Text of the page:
New Guidelines Announced for Opioid Tapering
On October 10, 2019, the U.S. Department of Health and Human Services (HHS) published a new Guide for Clinicians on the Appropriate Dosage Reduction or Discontinuation of Long-Term Opioid Analgesics provides advice to clinicians who are contemplating or initiating a reduction in opioid dosage or discontinuation of long-term opioid therapy for chronic pain. In each case the clinician should review the risks and benefits of the current therapy with the patient, and decide if tapering is appropriate based on individual circumstances.
Guide for Clinicians on the Appropriate Dosage Reduction or Discontinuation of Long-Term Opioid Analgesics. The following is a brief summary of the contents.
When to consider reducing or discontinuing opioid therapy
- The benefit-to-harm balance in no longer clear.
- The patient’s pain and function are not meaningfully improved by a higher dose
- The patient experiences side effects that diminish their quality of life or impair function
- The patient is at increased risk of overdose (shows evidence of opioid misuse, experiences an overdose, or exhibits warning signs, such as confusion, sedation, or slurred speech)
- The patient is receiving medications (e.g., benzodiazepines) or has medical conditions that increase risk for adverse outcomes (e.g., lung disease, sleep apnea, liver disease, kidney disease, fall risk, advanced age).
Before beginninga dosage reduction
- Do not taper rapidly or discontinue suddenly due to the risks of significant opioid withdrawal.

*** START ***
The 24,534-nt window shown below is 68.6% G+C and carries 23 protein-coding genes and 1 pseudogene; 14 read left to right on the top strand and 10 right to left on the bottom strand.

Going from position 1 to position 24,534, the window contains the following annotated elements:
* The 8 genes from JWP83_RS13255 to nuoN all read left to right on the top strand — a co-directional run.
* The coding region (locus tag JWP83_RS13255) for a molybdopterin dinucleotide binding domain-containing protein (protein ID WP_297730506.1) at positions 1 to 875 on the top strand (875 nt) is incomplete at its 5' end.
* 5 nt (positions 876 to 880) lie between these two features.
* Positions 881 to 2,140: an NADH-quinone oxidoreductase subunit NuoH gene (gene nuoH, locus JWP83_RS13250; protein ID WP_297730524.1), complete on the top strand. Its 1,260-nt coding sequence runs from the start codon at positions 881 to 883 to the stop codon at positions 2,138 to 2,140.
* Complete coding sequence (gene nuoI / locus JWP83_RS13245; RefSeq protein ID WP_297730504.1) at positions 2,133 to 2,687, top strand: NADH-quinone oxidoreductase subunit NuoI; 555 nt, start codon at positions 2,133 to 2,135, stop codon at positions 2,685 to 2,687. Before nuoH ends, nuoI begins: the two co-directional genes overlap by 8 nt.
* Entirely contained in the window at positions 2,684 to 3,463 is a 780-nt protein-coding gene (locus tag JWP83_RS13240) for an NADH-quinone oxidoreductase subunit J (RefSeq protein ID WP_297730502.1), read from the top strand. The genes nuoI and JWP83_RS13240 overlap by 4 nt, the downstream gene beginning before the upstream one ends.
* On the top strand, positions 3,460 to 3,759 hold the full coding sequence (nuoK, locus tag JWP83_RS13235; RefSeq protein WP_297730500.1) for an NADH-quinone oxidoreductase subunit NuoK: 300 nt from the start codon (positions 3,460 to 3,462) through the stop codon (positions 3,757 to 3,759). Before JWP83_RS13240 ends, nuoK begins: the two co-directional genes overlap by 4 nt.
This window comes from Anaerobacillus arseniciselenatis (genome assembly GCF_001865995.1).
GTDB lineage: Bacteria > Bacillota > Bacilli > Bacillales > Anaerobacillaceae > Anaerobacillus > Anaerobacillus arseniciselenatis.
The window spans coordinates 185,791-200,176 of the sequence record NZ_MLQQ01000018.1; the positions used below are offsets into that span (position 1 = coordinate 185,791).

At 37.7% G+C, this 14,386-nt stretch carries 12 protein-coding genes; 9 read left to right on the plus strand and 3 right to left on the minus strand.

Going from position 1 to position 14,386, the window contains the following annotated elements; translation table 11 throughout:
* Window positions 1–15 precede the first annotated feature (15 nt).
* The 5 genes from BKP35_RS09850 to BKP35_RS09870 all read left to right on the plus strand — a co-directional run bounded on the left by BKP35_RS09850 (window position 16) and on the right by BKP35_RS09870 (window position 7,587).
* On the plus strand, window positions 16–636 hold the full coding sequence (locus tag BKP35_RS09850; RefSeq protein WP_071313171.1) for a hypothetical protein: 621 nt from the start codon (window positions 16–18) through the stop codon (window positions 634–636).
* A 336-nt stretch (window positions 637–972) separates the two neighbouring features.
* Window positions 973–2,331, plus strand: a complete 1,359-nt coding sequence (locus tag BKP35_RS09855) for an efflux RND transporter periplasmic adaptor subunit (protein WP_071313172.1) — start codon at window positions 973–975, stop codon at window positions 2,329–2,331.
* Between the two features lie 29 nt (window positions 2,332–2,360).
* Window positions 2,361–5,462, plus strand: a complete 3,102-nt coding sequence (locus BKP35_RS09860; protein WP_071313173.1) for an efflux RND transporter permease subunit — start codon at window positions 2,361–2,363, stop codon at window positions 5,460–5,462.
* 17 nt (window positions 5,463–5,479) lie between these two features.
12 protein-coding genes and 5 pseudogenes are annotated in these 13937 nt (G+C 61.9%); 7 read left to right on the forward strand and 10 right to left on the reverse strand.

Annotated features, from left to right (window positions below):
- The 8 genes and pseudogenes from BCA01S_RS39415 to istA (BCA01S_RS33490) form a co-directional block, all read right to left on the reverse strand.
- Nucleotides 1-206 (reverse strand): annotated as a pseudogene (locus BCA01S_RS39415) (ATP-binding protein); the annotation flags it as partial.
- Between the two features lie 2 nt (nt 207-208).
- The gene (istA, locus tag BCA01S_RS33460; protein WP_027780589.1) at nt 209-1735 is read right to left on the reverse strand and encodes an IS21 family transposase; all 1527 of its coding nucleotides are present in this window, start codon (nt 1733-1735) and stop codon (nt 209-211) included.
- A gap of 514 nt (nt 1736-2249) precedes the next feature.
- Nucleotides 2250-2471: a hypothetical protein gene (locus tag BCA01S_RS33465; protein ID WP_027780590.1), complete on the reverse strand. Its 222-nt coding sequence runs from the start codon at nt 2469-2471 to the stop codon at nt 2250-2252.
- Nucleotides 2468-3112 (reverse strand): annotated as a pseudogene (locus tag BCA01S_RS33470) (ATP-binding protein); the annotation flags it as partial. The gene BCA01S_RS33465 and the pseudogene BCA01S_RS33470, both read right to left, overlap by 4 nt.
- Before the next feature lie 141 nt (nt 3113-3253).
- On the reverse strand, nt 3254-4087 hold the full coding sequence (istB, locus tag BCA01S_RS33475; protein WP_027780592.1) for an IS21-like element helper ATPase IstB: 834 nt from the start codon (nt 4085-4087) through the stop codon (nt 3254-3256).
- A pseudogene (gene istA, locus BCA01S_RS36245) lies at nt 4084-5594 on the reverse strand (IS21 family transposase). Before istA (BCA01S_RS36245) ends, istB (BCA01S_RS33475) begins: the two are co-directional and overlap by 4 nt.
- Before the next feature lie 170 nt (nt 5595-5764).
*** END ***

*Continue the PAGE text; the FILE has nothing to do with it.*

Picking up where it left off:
- Make decisions based on individual patient needs. Consider whether opioids continue to meet treatment goals.
- Share decision-making with patients Tapering is more likely to be successful when patients are included in decisions, such as which medication will be decreased first and how quickly tapering will occur.
- Tell patients what they are likely to experience.
o Symptoms can begin as early as a few hours after the last medication dose or as late as a few days
o Early withdrawal symptoms (e.g., anxiety, restlessness, sweating, yawning, muscle aches, diarrhea and cramping) usually resolve after 5-10 days, but can take longer.
o Some symptoms (e.g., dysphoria, insomnia, irritability) can take weeks to months to resolve.
- Integrate non-opioid therapies, such as physical therapy and counseling before and during a taper.
- Treat comorbid mental disorders such as depression, anxiety, and post-traumatic stress disorder.
- Collaborate with others treating the patient.
o Coordinate with prescribers of benzodiazepines.
o If the patient has serious mental illness or suicidal thoughts, offer or arrange for consultation with a mental health provider.
- Treat opioid misuse behavior. If criteria for opioid use disorder are met (especially if moderate or severe), offer or arrange for medication-assisted treatment.
- Strongly caution patients not to return to a higher dosage on their own. After as little as a week at a lower dose, a sudden increase puts the patient at risk of an overdose.
Managing a dosage reduction
- Make sure patients receive appropriate psychosocial support. Ask how you can support the patient.
- Acknowledge patient fears about tapering. While motives for tapering vary widely, fear is a common theme. Many patients fear stigma, withdrawal symptoms, pain, and/or abandonment.
- Provide emotional support. Tell patients “I know you can do this” or “I’ll stick by you through this.” Let them know that while pain might get worse at first, many people have improved function without worse pain after tapering.
- Follow up frequently. Successful tapering studies have used at least weekly follow up.
- Watch closely for: Signs of anxiety, depression, suicidal ideation, and opioid use disorder and offer support or referral as needed. Collaborate with mental health providers and with other specialists as needed to optimize psychosocial support for anxiety related to the taper.
- Adjust tapering to each individual patient: Significant opioid withdrawal symptoms may indicate a need to pause or slow the taper rate.